Defendant assigns error to the court's refusal to suppress the methamphetamine found inside the lipstick case. She argues that (1) the police illegally exceeded the scope of the traffic stop; (2) the search of her purse and lipstick case was illegal because the officer had no probable cause or reasonable suspicion that she had committed a crime; and (3) the search was illegal because the officer had no reasonable suspicion that she was armed and dangerous.

Defendant argues that the trial court erred in holding that ORS 810.410 did not apply to passengers. The state concedes that the defendant probably would have been correct had this been the trial court's ruling but argues that defendant misinterprets the trial court's findings. We agree with defendant that the trial court's ruling that ORS 810.410 was not violated was premised on its holding that the statute does not apply to passengers. That ruling was incorrect. State v. Wright, 152 Or App 282, 286, 954 P2d 809, rev den 327 Or 448 (1998).

However, as the state argues, the court's mistake about the scope of the statute does not necessarily mean that the statute was violated. We have previously held that a police officer may ask a stopped motorist if he or she has a weapon if the state can point to some basis other than the traffic infraction to broaden the scope of the investigation. See State v. Peterson, 143 Or App 505, 511, 923 P2d 1340 (1996), rev den 327 Or 521 (1998) (listing cases). Here, Francis testified that the other two passengers repeatedly reached under the bench seat, making furtive movements that, in his experience, indicated that weapons were possibly underneath the seat. He also testified that the lipstick case that he found in defendant's purse could have concealed a dagger or other dangerous weapon. The trial court concluded that Francis' request for consent to search defendant's purse was justified on officer safety grounds because there were three suspects and three officers, it was night time, and two of the passengers in the truck had been reluctant to follow the officers' instructions.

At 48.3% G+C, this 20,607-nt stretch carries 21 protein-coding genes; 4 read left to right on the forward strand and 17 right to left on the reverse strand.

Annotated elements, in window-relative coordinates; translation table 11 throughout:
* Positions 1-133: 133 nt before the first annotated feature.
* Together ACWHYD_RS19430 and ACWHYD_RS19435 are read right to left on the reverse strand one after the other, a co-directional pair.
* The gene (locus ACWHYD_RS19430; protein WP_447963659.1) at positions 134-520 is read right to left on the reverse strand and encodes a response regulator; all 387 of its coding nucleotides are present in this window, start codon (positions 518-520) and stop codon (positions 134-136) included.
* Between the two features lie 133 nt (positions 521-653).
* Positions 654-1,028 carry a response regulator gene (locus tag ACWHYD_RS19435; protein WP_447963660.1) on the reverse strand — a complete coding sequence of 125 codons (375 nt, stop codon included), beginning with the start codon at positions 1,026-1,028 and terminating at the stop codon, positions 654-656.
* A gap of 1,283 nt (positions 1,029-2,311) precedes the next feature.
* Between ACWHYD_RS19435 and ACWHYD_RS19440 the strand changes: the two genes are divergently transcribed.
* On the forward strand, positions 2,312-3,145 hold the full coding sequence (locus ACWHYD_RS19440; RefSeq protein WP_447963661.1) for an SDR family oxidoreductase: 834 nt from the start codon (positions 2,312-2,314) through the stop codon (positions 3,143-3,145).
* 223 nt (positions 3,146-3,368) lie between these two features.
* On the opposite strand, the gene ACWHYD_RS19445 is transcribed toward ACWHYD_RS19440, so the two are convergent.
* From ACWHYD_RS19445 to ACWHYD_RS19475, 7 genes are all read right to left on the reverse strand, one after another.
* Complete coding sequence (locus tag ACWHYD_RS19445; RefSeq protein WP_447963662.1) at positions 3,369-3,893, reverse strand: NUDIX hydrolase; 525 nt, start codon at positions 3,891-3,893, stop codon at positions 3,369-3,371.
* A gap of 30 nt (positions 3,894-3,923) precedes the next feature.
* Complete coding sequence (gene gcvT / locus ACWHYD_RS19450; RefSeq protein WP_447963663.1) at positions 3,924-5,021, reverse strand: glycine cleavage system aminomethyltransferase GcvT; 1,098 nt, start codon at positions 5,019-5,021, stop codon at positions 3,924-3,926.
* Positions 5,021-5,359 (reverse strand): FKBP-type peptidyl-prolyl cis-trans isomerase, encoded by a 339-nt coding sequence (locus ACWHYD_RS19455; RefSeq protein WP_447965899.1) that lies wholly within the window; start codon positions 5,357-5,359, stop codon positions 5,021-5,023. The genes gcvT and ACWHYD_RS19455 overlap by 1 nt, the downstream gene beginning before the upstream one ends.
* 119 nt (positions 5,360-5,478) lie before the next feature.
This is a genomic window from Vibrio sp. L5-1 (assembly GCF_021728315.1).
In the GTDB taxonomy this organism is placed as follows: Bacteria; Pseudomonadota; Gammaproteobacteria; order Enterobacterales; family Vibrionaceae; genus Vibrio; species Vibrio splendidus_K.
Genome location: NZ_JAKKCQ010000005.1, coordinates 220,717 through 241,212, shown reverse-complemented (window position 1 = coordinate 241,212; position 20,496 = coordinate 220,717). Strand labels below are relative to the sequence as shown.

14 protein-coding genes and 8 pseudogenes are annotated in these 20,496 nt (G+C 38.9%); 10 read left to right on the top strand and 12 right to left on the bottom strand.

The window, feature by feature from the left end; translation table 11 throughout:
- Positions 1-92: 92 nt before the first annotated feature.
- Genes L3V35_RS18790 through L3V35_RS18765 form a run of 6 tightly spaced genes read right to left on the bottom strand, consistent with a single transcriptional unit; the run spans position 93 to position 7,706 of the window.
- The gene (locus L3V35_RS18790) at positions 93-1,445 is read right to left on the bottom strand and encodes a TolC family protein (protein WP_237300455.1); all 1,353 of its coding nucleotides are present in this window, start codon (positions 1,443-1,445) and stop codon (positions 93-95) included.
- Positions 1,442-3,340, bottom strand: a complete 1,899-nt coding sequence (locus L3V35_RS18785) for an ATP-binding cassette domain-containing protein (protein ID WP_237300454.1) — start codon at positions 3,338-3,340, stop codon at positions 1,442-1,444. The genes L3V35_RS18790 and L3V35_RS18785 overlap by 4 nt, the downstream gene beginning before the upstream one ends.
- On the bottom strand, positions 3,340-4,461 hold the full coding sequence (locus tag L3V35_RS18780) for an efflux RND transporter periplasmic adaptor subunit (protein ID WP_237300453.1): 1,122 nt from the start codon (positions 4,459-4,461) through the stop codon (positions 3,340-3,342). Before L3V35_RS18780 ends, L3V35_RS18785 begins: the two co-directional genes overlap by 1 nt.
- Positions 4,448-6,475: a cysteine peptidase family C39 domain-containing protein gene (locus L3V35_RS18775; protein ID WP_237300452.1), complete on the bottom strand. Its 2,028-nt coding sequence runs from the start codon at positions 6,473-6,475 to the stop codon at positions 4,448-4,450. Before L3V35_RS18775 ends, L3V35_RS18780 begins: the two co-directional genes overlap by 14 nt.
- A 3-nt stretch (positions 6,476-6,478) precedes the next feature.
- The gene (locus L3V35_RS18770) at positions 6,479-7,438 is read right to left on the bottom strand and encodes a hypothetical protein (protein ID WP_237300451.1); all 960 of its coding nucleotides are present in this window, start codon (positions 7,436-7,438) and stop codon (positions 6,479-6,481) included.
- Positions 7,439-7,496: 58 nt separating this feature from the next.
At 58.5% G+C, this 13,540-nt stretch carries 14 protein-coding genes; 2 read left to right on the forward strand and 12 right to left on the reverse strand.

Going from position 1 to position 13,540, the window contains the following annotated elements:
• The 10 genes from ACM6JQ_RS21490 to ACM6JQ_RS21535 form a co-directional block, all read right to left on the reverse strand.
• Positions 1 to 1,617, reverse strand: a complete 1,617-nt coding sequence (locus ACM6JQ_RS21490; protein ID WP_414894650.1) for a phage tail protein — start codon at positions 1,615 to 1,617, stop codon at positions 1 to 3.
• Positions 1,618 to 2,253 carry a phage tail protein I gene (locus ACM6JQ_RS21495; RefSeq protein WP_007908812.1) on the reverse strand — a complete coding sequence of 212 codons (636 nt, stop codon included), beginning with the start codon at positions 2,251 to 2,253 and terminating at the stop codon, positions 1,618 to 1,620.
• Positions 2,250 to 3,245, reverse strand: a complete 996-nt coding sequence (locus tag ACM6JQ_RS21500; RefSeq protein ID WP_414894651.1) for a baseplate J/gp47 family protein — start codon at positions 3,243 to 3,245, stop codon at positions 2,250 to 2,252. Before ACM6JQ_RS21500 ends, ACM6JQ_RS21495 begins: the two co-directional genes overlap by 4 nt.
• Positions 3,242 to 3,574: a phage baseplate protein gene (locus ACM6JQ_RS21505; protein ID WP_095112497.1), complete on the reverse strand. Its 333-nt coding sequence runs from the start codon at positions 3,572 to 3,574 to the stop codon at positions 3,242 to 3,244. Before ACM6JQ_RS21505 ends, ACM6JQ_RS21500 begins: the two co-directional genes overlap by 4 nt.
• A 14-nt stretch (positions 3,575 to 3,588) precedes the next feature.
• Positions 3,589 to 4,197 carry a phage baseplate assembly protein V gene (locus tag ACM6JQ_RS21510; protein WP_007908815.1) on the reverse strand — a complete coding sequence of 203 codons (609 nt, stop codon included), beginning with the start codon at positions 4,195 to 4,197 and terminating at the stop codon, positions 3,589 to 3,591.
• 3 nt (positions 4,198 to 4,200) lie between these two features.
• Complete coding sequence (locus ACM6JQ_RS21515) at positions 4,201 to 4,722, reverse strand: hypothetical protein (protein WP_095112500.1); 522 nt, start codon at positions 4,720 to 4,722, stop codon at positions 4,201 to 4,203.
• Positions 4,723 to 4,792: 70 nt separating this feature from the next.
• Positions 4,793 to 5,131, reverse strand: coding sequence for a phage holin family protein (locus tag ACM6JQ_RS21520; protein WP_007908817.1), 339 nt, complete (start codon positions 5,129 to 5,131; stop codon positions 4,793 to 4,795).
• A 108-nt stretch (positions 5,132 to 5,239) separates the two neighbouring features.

"An officer safety inquiry or frisk in the course of a traffic stop does not violate ORS 810.410(3)(b), so long as that inquiry or frisk is justified by reasonable suspicion as prescribed in [State v.] Bates, [304 Or 519, 524, 747 P2d 991 (1987)]." State v. Senn, 145 Or App 538, 542, 930 P2d 874 (1996). We agree with the state that ORS 810.410 was not violated by Francis' request to search defendant's purse.